A few days ago, the Economic Advisory Council to the Prime Minister released a report on the state of inequality in India. The report, prepared by the Institute of Competitiveness, provides a detailed examination of the existing disparities in society. Based on wage data from the periodic labour force surveys, it has pegged the share of the top 1 per cent at around 6-7 per cent in total income, with the top 10 per cent estimated to earn around 30 per cent. In comparison, the report has pegged the bottom 50 per cent to hold only 22 per cent of income. Alongside, it has also explored inequities in access to health and education facilities. While this is rather commonplace, the more concrete suggestions of the report to tackle the issue of rising inequality in India — these range from putting in place an urban equivalent of MGNREGA to introducing universal basic income — require careful consideration.
The proposal to introduce an urban employment guarantee scheme comes in the backdrop of the pandemic exposing the precarious position of workers, especially those employed in the informal sector in urban areas. Proponents of this idea have argued that not only would this provide employment during times of distress, but this would also serve as a channel to push funds through quickly in periods of stress. Several states have in fact been experimenting with this concept. Recently, the Rajasthan government announced a scheme for urban areas — the Indira Gandhi Shahri Rozgar Guarantee Yojana — on the lines of MGNREGA. However, there are several problems with replicating the rural employment guarantee programme in urban areas. First, such a scheme may simply encourage migration, which without the creation of the attending infrastructure, will only exert further pressure on the crumbling facilities of these cities. Second, demand for work under MGNREGA tends to move in line with the agricultural cycle. As such it is seasonal in nature. However, in urban areas, there is no such seasonality in either work demanded or unemployment, complicating the design of such a scheme. And moreover, many of the migrant workers are unlikely to have the requisite skills needed for regular jobs in cities. Third, it is also debatable whether the educated but unemployed workers will take up these jobs. Fourth, there are capacity constraints with the urban local bodies, which are likely to be the implementing agencies. More critically, what are the kinds of public works in urban areas? Lastly, there is also the question of financing such a scheme at the national level.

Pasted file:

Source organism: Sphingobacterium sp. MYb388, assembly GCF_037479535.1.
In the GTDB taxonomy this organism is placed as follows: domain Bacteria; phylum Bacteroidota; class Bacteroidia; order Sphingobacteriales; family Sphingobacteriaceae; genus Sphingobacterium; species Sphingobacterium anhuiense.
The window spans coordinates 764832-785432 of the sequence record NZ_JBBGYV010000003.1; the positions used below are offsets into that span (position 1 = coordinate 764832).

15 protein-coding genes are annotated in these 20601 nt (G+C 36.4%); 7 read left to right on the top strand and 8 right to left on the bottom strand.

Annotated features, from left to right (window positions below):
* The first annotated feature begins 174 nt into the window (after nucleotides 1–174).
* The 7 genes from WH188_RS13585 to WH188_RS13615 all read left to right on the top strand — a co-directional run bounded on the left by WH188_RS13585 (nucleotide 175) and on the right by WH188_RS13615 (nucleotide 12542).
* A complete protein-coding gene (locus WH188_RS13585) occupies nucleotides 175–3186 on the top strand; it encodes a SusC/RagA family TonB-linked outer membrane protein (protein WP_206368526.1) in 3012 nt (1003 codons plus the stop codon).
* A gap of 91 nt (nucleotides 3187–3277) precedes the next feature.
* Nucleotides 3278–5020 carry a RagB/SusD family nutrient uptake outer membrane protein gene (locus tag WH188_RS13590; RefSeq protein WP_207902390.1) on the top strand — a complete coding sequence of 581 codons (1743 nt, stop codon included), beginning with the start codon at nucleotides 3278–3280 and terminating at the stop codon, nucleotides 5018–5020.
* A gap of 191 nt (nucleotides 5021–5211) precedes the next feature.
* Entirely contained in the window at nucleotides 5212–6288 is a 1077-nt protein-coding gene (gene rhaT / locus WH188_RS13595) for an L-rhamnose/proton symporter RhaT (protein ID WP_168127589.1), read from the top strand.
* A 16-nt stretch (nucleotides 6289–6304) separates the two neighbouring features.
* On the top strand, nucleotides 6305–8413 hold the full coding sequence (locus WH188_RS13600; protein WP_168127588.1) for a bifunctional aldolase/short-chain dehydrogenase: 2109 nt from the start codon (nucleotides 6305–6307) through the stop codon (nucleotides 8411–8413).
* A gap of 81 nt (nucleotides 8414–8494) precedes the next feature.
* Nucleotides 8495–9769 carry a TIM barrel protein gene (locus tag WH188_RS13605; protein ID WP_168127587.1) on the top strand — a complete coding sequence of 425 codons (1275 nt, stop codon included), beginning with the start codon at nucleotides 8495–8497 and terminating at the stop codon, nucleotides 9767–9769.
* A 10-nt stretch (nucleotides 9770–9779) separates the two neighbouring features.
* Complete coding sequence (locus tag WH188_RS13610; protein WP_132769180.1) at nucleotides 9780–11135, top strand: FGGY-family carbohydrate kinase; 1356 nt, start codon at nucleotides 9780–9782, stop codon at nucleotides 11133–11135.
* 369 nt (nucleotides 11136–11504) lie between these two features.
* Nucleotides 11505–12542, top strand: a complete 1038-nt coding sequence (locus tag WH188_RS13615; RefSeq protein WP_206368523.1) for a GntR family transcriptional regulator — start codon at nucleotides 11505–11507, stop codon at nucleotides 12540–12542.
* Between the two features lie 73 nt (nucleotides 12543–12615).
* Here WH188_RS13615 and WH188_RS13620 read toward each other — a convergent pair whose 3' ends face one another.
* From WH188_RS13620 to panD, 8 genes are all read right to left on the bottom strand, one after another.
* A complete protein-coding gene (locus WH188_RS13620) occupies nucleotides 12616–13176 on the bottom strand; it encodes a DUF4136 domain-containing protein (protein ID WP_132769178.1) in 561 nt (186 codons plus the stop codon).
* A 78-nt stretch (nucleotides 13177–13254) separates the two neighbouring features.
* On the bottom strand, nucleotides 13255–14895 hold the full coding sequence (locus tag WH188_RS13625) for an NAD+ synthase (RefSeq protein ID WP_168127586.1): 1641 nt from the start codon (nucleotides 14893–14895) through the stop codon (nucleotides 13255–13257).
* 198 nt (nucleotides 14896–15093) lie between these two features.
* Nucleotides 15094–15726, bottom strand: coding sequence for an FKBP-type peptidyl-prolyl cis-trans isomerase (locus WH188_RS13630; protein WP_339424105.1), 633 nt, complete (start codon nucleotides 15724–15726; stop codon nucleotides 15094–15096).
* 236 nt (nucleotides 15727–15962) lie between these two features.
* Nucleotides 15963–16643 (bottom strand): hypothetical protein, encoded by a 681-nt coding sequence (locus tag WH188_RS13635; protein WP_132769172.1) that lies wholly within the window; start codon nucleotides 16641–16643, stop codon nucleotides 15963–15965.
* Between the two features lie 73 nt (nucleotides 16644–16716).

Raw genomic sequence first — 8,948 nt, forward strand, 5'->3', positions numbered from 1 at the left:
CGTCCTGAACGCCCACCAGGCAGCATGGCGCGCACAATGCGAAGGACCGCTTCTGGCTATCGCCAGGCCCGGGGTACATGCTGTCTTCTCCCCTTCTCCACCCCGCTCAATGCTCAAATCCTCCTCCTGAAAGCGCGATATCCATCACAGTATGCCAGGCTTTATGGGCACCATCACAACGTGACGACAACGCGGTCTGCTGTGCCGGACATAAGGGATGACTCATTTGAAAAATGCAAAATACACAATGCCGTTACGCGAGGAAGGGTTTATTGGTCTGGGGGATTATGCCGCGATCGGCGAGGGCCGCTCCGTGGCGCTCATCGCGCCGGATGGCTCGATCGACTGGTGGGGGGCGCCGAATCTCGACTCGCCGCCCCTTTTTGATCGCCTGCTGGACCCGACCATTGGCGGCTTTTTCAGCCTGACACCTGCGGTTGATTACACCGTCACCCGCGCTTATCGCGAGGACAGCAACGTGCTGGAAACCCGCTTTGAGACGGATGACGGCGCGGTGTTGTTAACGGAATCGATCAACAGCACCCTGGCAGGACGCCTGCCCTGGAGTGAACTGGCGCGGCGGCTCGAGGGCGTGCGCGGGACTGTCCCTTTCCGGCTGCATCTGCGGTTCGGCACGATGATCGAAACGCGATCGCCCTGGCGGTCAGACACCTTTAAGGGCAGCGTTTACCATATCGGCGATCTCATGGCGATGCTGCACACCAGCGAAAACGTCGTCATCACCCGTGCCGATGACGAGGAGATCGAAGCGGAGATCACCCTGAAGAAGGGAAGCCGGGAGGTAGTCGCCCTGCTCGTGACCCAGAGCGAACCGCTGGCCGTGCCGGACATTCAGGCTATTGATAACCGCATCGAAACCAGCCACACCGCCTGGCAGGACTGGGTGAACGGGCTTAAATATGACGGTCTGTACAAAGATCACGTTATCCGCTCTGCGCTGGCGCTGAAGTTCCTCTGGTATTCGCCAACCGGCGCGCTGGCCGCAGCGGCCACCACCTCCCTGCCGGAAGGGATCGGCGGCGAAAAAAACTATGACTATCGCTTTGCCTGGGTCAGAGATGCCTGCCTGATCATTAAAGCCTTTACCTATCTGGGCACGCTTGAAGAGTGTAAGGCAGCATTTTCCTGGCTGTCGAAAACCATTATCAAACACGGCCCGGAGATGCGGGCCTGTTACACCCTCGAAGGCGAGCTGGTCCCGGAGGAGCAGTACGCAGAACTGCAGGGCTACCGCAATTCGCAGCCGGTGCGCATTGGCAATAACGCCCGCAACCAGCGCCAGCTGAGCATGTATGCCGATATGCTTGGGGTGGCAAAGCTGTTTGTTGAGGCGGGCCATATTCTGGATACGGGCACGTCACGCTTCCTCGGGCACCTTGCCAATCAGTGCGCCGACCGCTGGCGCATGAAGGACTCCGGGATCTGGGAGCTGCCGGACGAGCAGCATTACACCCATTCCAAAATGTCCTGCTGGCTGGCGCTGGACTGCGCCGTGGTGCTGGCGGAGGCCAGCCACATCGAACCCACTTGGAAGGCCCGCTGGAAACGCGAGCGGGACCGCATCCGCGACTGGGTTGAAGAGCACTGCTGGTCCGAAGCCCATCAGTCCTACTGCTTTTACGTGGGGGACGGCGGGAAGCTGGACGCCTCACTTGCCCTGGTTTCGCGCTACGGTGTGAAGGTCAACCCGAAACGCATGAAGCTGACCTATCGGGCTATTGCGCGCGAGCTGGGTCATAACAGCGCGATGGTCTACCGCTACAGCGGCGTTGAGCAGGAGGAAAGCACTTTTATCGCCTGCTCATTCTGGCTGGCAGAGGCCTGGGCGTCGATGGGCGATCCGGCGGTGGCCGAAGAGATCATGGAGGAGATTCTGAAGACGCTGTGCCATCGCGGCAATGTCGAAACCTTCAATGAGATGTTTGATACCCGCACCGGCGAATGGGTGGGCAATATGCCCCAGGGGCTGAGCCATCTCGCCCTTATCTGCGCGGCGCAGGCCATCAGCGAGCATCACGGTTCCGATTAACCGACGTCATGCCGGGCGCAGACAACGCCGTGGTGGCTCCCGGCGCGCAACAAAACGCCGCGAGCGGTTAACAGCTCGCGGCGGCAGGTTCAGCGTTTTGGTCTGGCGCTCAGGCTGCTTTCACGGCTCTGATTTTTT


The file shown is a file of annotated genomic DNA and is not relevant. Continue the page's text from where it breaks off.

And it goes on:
The proposal seeks to address the continuing employment and inequality crisis that plagues India. However, India’s job challenge is structural in nature, owing in part to the absence of a labour-intensive manufacturing sector. A more prudent approach would be for economic policy to focus on boosting growth, lowering inequalities in opportunities, improving access to education and health, and providing pathways for upward mobility.